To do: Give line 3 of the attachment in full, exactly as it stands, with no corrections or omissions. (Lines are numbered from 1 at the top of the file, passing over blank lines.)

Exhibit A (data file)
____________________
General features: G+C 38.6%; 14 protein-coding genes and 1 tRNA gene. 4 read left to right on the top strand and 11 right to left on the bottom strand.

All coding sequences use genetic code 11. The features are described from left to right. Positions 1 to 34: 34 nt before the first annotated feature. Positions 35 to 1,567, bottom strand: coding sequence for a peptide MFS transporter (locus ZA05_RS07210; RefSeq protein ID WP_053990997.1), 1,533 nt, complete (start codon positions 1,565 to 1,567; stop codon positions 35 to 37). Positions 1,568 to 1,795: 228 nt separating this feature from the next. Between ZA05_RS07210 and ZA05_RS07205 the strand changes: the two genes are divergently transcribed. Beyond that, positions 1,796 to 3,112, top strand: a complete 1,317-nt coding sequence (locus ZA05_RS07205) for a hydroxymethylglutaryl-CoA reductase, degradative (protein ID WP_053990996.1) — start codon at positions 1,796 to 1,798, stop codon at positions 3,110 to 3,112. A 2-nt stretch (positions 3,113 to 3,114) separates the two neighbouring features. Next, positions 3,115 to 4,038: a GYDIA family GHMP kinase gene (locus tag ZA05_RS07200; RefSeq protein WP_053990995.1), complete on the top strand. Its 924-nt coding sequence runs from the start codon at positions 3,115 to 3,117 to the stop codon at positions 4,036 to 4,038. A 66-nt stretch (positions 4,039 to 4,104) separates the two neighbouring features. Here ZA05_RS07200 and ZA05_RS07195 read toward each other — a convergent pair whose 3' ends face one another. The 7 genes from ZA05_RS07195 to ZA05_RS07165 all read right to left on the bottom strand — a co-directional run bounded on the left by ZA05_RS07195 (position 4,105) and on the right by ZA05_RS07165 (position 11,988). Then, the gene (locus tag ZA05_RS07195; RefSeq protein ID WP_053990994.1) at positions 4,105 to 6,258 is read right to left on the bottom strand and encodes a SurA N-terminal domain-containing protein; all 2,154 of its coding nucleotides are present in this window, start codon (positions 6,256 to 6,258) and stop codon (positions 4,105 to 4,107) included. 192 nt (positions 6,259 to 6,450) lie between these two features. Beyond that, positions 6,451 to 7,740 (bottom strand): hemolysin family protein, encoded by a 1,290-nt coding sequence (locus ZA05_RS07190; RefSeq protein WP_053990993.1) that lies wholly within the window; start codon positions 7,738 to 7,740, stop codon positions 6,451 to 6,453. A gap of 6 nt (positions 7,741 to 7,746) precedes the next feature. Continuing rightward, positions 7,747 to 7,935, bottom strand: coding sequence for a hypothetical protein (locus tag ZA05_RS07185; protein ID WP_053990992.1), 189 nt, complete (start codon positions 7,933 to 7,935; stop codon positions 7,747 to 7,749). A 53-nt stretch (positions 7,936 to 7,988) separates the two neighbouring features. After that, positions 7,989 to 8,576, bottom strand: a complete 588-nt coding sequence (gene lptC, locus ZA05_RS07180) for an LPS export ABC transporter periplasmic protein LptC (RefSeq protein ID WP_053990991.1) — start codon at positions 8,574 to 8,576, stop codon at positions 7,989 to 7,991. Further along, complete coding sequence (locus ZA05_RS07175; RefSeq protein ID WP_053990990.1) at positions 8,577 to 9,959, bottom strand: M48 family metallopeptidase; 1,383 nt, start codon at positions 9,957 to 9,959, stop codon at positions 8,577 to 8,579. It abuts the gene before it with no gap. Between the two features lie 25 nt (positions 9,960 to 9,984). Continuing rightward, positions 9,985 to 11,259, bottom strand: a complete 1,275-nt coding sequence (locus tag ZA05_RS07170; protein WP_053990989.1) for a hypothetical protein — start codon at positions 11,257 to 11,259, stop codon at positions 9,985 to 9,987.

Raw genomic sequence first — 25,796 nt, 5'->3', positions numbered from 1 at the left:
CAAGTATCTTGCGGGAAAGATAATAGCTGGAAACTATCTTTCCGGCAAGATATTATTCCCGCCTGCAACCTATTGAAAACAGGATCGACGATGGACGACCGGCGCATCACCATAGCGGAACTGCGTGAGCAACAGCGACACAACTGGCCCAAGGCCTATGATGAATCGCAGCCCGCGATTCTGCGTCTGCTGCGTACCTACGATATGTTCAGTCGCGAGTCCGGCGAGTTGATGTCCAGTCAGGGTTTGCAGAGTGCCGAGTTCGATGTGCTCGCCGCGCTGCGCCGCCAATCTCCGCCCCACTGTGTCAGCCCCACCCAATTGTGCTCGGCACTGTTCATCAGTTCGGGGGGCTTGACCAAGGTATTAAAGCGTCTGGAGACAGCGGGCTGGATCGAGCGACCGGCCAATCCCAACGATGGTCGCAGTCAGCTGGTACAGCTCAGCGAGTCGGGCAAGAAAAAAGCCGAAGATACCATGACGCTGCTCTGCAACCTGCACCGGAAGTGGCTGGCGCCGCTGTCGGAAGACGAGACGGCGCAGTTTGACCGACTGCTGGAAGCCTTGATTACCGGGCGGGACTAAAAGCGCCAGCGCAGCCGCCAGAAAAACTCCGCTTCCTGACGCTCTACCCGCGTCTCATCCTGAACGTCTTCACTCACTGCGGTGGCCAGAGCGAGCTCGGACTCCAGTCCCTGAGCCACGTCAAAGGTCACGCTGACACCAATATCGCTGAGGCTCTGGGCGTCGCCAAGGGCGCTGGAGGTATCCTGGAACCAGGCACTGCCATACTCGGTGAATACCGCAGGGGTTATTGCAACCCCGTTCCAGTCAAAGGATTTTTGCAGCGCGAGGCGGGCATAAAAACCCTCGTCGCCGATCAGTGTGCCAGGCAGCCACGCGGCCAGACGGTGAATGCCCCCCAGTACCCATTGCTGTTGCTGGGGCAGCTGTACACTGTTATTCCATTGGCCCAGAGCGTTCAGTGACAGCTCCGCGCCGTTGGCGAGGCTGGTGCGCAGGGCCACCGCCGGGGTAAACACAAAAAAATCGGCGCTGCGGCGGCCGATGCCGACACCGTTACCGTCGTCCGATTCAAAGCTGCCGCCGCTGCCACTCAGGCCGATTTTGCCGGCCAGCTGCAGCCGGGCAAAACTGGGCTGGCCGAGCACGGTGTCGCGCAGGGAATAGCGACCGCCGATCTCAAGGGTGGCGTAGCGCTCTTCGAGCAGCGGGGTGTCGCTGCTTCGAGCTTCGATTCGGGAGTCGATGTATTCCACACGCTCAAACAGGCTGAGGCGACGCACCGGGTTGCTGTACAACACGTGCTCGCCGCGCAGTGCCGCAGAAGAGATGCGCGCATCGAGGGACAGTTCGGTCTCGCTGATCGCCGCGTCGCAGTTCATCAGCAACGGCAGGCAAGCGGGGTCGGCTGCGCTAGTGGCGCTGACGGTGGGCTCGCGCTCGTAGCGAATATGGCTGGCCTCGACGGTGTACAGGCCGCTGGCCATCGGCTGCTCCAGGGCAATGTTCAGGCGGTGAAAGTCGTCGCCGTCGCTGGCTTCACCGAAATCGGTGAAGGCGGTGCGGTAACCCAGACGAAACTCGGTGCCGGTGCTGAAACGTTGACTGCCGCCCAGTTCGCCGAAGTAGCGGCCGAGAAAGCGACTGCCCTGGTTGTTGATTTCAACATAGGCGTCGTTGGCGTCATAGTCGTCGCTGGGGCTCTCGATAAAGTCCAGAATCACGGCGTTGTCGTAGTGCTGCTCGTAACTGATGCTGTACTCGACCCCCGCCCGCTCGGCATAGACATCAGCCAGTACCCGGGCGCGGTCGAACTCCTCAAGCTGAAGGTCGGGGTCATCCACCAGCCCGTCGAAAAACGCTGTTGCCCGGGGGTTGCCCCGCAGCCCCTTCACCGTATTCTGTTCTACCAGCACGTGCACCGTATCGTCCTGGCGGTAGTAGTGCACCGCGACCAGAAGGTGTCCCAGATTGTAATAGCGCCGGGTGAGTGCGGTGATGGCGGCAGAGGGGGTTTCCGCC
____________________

Raw genomic sequence first — 25,796 nt, 5'->3', positions numbered from 1 at the left: